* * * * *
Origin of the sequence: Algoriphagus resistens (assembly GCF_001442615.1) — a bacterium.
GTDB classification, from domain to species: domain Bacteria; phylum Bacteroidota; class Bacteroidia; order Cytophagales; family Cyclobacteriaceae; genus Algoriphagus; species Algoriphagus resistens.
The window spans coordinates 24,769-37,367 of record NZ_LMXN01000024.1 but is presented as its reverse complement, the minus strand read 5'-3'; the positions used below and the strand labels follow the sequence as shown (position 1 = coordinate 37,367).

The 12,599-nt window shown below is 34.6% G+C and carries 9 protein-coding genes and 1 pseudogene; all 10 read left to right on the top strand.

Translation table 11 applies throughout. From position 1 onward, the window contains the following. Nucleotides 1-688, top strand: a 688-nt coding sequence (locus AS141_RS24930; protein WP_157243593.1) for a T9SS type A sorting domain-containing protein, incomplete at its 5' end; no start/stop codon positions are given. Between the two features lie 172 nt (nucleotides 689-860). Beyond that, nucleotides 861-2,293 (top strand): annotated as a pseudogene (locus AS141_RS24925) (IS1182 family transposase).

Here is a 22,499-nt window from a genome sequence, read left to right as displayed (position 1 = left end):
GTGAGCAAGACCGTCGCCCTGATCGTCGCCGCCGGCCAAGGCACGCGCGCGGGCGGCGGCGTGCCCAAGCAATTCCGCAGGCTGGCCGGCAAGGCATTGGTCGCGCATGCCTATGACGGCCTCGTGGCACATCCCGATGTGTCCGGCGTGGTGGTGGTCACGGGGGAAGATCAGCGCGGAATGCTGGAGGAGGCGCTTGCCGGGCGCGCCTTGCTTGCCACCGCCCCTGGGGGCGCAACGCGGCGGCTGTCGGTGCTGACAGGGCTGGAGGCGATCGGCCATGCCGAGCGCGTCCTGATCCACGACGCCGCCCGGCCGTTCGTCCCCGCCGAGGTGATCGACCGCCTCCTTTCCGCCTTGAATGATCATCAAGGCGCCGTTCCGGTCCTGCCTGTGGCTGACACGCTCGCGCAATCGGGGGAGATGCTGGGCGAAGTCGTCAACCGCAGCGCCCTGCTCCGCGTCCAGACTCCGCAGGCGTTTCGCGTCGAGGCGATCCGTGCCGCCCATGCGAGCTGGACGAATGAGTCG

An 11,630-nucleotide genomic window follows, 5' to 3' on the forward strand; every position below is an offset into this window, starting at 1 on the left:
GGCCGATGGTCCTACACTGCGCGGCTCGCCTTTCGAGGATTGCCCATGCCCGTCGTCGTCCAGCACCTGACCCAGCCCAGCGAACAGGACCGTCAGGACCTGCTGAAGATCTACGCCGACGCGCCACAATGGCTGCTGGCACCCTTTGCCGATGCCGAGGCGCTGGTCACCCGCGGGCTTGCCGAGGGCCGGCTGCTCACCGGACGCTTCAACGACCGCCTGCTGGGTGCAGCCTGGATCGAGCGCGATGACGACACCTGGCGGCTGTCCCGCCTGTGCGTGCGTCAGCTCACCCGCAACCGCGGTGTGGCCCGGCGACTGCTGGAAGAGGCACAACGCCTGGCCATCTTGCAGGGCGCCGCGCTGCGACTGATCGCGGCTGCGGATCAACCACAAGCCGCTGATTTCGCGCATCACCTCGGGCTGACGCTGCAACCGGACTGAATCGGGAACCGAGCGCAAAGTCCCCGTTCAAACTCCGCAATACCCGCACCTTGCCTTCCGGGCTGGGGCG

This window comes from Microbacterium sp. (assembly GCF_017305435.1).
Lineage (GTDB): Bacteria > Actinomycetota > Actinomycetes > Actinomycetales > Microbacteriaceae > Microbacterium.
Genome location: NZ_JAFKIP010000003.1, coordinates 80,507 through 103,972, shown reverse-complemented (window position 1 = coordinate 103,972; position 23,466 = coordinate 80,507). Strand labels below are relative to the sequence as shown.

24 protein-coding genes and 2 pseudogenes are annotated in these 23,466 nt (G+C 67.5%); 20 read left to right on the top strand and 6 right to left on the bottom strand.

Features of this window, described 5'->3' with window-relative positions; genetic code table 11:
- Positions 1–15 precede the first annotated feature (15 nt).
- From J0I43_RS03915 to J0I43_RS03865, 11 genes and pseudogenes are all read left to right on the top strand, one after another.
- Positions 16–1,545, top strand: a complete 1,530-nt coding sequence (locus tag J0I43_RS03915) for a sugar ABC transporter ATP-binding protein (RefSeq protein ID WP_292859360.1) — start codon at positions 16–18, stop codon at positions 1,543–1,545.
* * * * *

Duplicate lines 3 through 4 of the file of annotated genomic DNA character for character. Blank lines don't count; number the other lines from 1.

The window spans coordinates 24,769-37,367 of record NZ_LMXN01000024.1 but is presented as its reverse complement, the minus strand read 5'-3'; the positions used below and the strand labels follow the sequence as shown (position 1 = coordinate 37,367).

The 12,599-nt window shown below is 34.6% G+C and carries 9 protein-coding genes and 1 pseudogene; all 10 read left to right on the top strand.